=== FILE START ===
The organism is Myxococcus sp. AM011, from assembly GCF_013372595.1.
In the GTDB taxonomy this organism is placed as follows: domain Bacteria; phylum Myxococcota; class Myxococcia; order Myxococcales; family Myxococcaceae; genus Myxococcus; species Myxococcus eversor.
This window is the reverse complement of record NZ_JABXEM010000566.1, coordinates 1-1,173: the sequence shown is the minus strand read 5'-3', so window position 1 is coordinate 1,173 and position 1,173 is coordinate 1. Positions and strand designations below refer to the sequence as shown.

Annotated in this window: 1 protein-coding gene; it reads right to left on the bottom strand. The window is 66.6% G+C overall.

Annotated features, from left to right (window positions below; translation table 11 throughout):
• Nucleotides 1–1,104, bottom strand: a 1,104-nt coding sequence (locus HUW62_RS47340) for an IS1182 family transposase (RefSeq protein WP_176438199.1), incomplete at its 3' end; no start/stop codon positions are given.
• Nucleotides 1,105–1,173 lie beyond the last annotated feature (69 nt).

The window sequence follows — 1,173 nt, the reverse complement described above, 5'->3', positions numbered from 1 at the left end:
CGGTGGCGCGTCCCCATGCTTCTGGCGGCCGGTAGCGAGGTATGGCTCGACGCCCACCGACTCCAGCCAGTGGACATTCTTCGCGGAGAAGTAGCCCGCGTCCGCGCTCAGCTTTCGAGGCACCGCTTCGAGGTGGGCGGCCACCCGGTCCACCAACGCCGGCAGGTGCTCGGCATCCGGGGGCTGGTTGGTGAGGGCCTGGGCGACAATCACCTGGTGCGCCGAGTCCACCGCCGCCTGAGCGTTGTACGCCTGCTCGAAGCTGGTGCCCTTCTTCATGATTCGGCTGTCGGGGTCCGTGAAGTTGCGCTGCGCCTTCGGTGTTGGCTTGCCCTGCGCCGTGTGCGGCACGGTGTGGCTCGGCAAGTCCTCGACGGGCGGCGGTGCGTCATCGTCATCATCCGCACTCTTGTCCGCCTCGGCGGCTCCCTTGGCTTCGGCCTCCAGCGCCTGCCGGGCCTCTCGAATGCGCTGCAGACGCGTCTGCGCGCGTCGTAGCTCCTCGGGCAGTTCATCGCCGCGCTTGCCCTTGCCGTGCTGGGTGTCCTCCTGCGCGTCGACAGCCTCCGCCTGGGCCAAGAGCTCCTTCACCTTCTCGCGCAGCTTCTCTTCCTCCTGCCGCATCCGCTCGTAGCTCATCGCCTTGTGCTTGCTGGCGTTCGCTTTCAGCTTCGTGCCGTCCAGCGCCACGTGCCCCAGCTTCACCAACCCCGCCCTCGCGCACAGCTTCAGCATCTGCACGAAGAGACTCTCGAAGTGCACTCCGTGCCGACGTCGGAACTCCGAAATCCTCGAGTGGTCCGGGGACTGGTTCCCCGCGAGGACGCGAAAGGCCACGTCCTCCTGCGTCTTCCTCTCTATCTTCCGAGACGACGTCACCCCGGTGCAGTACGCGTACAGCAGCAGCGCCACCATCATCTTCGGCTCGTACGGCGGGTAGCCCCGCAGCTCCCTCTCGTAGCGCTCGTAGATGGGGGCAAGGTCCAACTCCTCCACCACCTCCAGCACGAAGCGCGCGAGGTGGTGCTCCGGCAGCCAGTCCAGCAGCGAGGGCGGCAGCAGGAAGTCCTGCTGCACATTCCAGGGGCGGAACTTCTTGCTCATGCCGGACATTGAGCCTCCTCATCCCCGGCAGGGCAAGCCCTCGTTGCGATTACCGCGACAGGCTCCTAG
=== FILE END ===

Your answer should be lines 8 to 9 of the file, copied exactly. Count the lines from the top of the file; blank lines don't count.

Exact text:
The window sequence follows — 1,173 nt, the reverse complement described above, 5'->3', positions numbered from 1 at the left end:
CGGTGGCGCGTCCCCATGCTTCTGGCGGCCGGTAGCGAGGTATGGCTCGACGCCCACCGACTCCAGCCAGTGGACATTCTTCGCGGAGAAGTAGCCCGCGTCCGCGCTCAGCTTTCGAGGCACCGCTTCGAGGTGGGCGGCCACCCGGTCCACCAACGCCGGCAGGTGCTCGGCATCCGGGGGCTGGTTGGTGAGGGCCTGGGCGACAATCACCTGGTGCGCCGAGTCCACCGCCGCCTGAGCGTTGTACGCCTGCTCGAAGCTGGTGCCCTTCTTCATGATTCGGCTGTCGGGGTCCGTGAAGTTGCGCTGCGCCTTCGGTGTTGGCTTGCCCTGCGCCGTGTGCGGCACGGTGTGGCTCGGCAAGTCCTCGACGGGCGGCGGTGCGTCATCGTCATCATCCGCACTCTTGTCCGCCTCGGCGGCTCCCTTGGCTTCGGCCTCCAGCGCCTGCCGGGCCTCTCGAATGCGCTGCAGACGCGTCTGCGCGCGTCGTAGCTCCTCGGGCAGTTCATCGCCGCGCTTGCCCTTGCCGTGCTGGGTGTCCTCCTGCGCGTCGACAGCCTCCGCCTGGGCCAAGAGCTCCTTCACCTTCTCGCGCAGCTTCTCTTCCTCCTGCCGCATCCGCTCGTAGCTCATCGCCTTGTGCTTGCTGGCGTTCGCTTTCAGCTTCGTGCCGTCCAGCGCCACGTGCCCCAGCTTCACCAACCCCGCCCTCGCGCACAGCTTCAGCATCTGCACGAAGAGACTCTCGAAGTGCACTCCGTGCCGACGTCGGAACTCCGAAATCCTCGAGTGGTCCGGGGACTGGTTCCCCGCGAGGACGCGAAAGGCCACGTCCTCCTGCGTCTTCCTCTCTATCTTCCGAGACGACGTCACCCCGGTGCAGTACGCGTACAGCAGCAGCGCCACCATCATCTTCGGCTCGTACGGCGGGTAGCCCCGCAGCTCCCTCTCGTAGCGCTCGTAGATGGGGGCAAGGTCCAACTCCTCCACCACCTCCAGCACGAAGCGCGCGAGGTGGTGCTCCGGCAGCCAGTCCAGCAGCGAGGGCGGCAGCAGGAAGTCCTGCTGCACATTCCAGGGGCGGAACTTCTTGCTCATGCCGGACATTGAGCCTCCTCATCCCCGGCAGGGCAAGCCCTCGTTGCGATTACCGCGACAGGCTCCTAG